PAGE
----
Pneumonia is a severe inflammation of the lungs that often occurs simulatenously with a build-up of fluid inside the airways.


Urgency level 5


Danger level 4


Dogs suffering from pneumonia are usually lethargic and anorexic, and high fever is also common. A pronounced, persistent cough that can sound raspy and rattling is usually present. Breathing is labored and seems painful for the animal. If oxygen intake is impaired, the gums and mucosa appear spotted blue.


Pneumonia usually starts inside the nasal cavity and pharynx, the passageway leading from the nose and oral cavity to the esophagus. It later descends into the lungs. In the lungs, the respiratory epithelium–layers of cells that line hollow organs and gland–is affected. After infecting the epithelium, pneumonia inflames the actual lung tissue (parenchyma), and causes swelling, increased mucous excretion, and ruptures in the lower airways. The airways then become obstructed–and this results in respiratory distress. In very severe cases, infected lungs may fill up with fluid. In dogs, pneumonia can be caused by bacteria such as bordetella.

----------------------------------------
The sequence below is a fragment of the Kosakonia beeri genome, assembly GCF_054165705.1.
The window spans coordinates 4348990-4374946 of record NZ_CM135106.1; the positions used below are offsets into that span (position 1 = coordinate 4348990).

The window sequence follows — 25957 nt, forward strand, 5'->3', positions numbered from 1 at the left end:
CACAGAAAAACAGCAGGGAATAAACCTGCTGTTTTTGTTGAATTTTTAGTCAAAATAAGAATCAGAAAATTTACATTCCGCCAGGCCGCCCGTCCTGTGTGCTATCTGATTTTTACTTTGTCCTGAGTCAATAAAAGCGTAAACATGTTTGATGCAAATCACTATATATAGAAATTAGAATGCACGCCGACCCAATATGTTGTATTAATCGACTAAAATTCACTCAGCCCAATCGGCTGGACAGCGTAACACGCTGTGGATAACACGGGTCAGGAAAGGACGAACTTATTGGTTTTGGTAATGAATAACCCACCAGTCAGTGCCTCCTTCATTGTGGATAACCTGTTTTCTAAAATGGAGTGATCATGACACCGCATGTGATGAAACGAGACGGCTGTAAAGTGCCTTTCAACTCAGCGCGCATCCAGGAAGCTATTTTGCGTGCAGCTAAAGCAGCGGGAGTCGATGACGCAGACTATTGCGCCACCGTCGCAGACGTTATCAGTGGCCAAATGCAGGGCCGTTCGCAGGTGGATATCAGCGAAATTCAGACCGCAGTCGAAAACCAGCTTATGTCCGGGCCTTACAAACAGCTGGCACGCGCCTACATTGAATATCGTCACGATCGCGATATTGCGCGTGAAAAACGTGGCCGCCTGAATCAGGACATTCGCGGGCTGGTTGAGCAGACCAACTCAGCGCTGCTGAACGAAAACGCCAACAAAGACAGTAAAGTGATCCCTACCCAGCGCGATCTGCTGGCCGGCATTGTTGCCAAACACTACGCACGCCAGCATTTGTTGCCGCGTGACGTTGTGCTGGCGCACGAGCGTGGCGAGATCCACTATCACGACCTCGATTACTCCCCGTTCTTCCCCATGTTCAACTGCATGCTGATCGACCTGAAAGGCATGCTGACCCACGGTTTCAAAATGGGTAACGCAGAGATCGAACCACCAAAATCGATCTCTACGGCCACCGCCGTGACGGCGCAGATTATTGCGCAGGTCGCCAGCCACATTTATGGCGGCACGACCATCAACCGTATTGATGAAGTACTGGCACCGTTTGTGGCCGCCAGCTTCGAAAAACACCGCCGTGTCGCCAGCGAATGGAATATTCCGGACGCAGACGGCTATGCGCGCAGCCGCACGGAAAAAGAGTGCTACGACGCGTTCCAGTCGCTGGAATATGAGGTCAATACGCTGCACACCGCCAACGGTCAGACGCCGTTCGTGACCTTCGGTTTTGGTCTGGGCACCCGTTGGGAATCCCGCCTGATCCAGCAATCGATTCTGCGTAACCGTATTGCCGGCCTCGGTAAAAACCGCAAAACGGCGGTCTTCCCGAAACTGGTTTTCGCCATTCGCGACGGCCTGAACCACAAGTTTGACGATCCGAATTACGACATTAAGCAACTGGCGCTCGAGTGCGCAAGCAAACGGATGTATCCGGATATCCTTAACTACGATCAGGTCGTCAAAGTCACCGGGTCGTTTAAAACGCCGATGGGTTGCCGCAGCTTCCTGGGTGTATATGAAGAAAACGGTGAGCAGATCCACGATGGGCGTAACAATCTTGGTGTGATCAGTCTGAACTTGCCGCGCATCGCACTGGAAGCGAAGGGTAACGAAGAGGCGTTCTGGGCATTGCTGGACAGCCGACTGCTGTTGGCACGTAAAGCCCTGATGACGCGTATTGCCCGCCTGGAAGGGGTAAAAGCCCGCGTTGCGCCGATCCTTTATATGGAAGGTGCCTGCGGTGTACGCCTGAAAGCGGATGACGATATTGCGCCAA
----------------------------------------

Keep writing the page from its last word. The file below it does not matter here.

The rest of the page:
Your dog should be hospitalized as soon as possible. He may require an oxygen supply via intubation. Pneumonia infections are most commonly treated with broad-spectrum antibiotics, which have to be administered over a longer period of time. Additionally, circulation may require stabilization with an intravenous infusion. The prognosis of the disease depends on the age and severity of the infection. As pneumonia is a serious disease that carries the risk of death, chances of a full recovery are better the sooner treatment begins.

Emergency measures

If you suspect that your dog has caught a case of pneumonia, consult a veterinary clinic as soon as possible.

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